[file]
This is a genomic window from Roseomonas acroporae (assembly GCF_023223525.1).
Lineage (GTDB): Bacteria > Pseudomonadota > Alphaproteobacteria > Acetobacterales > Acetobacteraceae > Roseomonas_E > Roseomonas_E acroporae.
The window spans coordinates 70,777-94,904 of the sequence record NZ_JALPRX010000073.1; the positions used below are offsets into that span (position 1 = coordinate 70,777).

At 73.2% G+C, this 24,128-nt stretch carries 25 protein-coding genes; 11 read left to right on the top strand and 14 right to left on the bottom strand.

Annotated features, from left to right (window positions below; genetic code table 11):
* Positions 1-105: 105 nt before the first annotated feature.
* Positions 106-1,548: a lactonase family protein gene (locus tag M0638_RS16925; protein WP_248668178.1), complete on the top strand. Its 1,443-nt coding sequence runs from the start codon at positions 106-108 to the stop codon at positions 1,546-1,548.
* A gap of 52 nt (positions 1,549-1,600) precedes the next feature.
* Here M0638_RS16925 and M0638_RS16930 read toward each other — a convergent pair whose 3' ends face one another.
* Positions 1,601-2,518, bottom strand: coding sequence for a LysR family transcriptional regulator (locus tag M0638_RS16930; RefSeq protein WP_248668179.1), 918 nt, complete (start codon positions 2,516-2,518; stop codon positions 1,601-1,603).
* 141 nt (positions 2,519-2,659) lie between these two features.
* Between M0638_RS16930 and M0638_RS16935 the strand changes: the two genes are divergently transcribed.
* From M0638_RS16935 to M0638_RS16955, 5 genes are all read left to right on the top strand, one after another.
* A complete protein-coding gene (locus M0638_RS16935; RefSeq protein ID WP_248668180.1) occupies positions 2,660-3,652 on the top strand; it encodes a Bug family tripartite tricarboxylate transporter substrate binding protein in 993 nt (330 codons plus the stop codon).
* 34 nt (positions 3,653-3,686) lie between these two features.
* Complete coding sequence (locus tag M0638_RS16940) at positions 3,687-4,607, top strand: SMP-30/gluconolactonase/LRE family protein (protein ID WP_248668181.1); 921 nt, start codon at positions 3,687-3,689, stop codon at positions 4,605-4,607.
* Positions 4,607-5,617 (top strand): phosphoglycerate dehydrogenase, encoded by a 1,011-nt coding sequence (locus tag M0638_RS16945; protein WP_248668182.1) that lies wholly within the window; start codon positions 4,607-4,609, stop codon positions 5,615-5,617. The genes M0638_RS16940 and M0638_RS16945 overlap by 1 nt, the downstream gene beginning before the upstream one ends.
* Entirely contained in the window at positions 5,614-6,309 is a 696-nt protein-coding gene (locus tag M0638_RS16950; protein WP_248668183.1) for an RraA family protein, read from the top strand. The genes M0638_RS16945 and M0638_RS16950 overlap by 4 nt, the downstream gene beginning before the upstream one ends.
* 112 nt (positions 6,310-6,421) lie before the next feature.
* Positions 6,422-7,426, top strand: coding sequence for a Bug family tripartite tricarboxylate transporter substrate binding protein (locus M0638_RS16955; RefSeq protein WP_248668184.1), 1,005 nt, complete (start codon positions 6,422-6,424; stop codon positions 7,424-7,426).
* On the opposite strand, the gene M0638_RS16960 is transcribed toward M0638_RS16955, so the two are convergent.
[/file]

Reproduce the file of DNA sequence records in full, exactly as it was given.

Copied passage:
This is a genomic window from Roseomonas acroporae (assembly GCF_023223525.1).
Lineage (GTDB): Bacteria > Pseudomonadota > Alphaproteobacteria > Acetobacterales > Acetobacteraceae > Roseomonas_E > Roseomonas_E acroporae.
The window spans coordinates 70,777-94,904 of the sequence record NZ_JALPRX010000073.1; the positions used below are offsets into that span (position 1 = coordinate 70,777).

At 73.2% G+C, this 24,128-nt stretch carries 25 protein-coding genes; 11 read left to right on the top strand and 14 right to left on the bottom strand.

Annotated features, from left to right (window positions below; genetic code table 11):
* Positions 1-105: 105 nt before the first annotated feature.
* Positions 106-1,548: a lactonase family protein gene (locus tag M0638_RS16925; protein WP_248668178.1), complete on the top strand. Its 1,443-nt coding sequence runs from the start codon at positions 106-108 to the stop codon at positions 1,546-1,548.
* A gap of 52 nt (positions 1,549-1,600) precedes the next feature.
* Here M0638_RS16925 and M0638_RS16930 read toward each other — a convergent pair whose 3' ends face one another.
* Positions 1,601-2,518, bottom strand: coding sequence for a LysR family transcriptional regulator (locus tag M0638_RS16930; RefSeq protein WP_248668179.1), 918 nt, complete (start codon positions 2,516-2,518; stop codon positions 1,601-1,603).
* 141 nt (positions 2,519-2,659) lie between these two features.
* Between M0638_RS16930 and M0638_RS16935 the strand changes: the two genes are divergently transcribed.
* From M0638_RS16935 to M0638_RS16955, 5 genes are all read left to right on the top strand, one after another.
* A complete protein-coding gene (locus M0638_RS16935; RefSeq protein ID WP_248668180.1) occupies positions 2,660-3,652 on the top strand; it encodes a Bug family tripartite tricarboxylate transporter substrate binding protein in 993 nt (330 codons plus the stop codon).
* 34 nt (positions 3,653-3,686) lie between these two features.
* Complete coding sequence (locus tag M0638_RS16940) at positions 3,687-4,607, top strand: SMP-30/gluconolactonase/LRE family protein (protein ID WP_248668181.1); 921 nt, start codon at positions 3,687-3,689, stop codon at positions 4,605-4,607.
* Positions 4,607-5,617 (top strand): phosphoglycerate dehydrogenase, encoded by a 1,011-nt coding sequence (locus tag M0638_RS16945; protein WP_248668182.1) that lies wholly within the window; start codon positions 4,607-4,609, stop codon positions 5,615-5,617. The genes M0638_RS16940 and M0638_RS16945 overlap by 1 nt, the downstream gene beginning before the upstream one ends.
* Entirely contained in the window at positions 5,614-6,309 is a 696-nt protein-coding gene (locus tag M0638_RS16950; protein WP_248668183.1) for an RraA family protein, read from the top strand. The genes M0638_RS16945 and M0638_RS16950 overlap by 4 nt, the downstream gene beginning before the upstream one ends.
* 112 nt (positions 6,310-6,421) lie before the next feature.
* Positions 6,422-7,426, top strand: coding sequence for a Bug family tripartite tricarboxylate transporter substrate binding protein (locus M0638_RS16955; RefSeq protein WP_248668184.1), 1,005 nt, complete (start codon positions 6,422-6,424; stop codon positions 7,424-7,426).
* On the opposite strand, the gene M0638_RS16960 is transcribed toward M0638_RS16955, so the two are convergent.